Your more modern cars may have a number of small battery drains going on, even when the car is parked. You got the clock, sometimes an alarm, various computers may maintain their memory through a small power drain, the keyless entry, etc.

A short in a low power system might not get noticed for a long time, if at all, yet drain the battery quickly once the car’s parked.

The weather, and the shape the battery’s in are going to matter, as well as the immediate environment of your car’s engine and battery compartment.

Very damp or wet weather and a dirty compartment may create a mild drain. Cold weather seems to kill batteries. What it’s resting on may be important. I don’t know why, but when I took the battery out of my tractor for the first time and put it on the concrete floor, it lost all its juice fast. If you put it on a block of wood it seems to do ok. So, what the battery is resting on matters too.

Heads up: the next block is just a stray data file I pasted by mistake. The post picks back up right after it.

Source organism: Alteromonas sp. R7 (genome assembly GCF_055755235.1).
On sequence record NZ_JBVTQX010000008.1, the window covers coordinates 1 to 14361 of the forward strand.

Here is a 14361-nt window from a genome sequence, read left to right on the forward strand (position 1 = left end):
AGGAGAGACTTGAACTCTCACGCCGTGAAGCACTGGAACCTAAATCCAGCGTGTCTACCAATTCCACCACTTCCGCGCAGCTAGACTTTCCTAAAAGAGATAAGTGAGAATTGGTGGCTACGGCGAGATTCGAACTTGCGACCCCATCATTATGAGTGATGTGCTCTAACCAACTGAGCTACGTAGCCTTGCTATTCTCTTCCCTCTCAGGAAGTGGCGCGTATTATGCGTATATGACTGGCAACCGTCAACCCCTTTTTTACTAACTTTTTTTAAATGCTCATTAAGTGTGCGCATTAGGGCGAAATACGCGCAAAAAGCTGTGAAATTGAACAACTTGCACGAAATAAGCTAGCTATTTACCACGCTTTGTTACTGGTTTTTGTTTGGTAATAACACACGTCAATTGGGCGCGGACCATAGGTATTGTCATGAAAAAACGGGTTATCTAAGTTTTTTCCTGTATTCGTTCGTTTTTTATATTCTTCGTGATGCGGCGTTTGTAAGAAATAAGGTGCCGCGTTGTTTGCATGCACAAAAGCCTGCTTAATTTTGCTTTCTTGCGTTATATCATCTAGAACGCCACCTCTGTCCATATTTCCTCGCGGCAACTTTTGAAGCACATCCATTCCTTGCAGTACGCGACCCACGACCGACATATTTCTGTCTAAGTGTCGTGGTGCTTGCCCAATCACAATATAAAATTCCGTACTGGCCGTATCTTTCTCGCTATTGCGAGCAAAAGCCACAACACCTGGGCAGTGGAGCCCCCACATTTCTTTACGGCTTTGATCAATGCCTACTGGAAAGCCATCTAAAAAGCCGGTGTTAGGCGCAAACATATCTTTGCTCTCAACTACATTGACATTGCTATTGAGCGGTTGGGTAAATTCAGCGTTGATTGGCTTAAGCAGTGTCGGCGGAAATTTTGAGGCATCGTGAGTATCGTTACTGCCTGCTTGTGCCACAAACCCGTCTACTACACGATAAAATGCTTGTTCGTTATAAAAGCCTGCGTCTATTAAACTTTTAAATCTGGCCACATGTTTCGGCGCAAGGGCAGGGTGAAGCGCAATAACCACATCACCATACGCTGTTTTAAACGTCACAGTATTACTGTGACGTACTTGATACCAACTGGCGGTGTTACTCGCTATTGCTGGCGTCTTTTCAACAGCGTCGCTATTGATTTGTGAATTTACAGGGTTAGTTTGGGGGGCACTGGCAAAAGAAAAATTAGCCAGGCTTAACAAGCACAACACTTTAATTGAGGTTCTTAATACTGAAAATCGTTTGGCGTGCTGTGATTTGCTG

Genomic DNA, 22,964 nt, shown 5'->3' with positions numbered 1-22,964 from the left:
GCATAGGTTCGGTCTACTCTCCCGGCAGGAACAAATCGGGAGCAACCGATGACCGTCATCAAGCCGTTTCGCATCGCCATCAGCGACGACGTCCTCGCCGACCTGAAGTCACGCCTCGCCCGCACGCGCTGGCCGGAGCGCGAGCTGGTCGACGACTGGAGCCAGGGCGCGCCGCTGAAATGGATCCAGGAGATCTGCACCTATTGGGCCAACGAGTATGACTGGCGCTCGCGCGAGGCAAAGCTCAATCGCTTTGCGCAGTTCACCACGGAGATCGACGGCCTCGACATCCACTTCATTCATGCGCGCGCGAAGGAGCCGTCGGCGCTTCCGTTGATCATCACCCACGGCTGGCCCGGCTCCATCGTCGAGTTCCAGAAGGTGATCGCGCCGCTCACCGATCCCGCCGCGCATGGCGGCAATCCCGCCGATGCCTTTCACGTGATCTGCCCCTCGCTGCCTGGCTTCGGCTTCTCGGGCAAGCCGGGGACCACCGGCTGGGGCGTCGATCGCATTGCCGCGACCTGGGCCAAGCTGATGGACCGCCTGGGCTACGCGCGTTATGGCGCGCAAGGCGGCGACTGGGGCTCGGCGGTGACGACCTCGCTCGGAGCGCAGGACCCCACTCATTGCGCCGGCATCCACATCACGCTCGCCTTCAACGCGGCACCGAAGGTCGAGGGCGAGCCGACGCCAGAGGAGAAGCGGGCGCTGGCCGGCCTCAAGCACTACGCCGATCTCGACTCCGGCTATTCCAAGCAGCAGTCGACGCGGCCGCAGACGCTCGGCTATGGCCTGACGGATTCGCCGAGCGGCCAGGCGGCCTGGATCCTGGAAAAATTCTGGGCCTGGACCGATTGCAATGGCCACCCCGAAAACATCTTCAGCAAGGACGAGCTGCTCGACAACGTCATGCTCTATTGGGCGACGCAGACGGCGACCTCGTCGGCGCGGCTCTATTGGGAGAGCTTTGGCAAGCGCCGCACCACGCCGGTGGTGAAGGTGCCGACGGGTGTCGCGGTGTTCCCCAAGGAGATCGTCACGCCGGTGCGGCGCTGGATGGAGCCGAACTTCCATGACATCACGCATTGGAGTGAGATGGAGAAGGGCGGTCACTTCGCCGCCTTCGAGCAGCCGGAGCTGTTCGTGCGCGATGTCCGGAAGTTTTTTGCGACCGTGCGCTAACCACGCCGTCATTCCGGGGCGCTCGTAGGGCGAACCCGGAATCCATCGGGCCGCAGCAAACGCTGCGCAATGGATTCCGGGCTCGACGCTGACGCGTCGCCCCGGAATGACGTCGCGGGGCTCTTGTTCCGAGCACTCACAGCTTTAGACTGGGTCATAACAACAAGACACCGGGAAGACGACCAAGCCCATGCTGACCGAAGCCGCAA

If you want to play it safe, don’t let your batteries get more than three years old, and if the car’s gonna be sitting for a while, there’s a little connector you can buy with a little wing nut on it that disconnects the battery if it’s going to be sitting for a while. Keep the battery clean and park it in a place where it won’t be sitting in water, and out of the day/night cycle so that dew is minimized.

Lead-acid batteries DO lose charge over time. I’m pretty sure the industry-standard spec is 1% of charge lost per day, but I’ve never heard anything to prove whether or not it’s true.

If the car has a digital radio (virtually anything made in the last twenty years), it is hooked up to a source of constant power, regardless of the position of the key, so that your pre-set pushbuttons won’t be lost. Similarly, the clock draws a little power at all times.

If the car has an alarm, that draws a small amount of power too…the last time I measured one it was an Audiovox PRO-9842A, and it drew .01 amps when armed.

I once owned a car with a defective underhood lamp; it stayed on all the time. If only parked overnight, the battery didn’t drain, but if I left the car unused for several days, it of course wouldn’t start.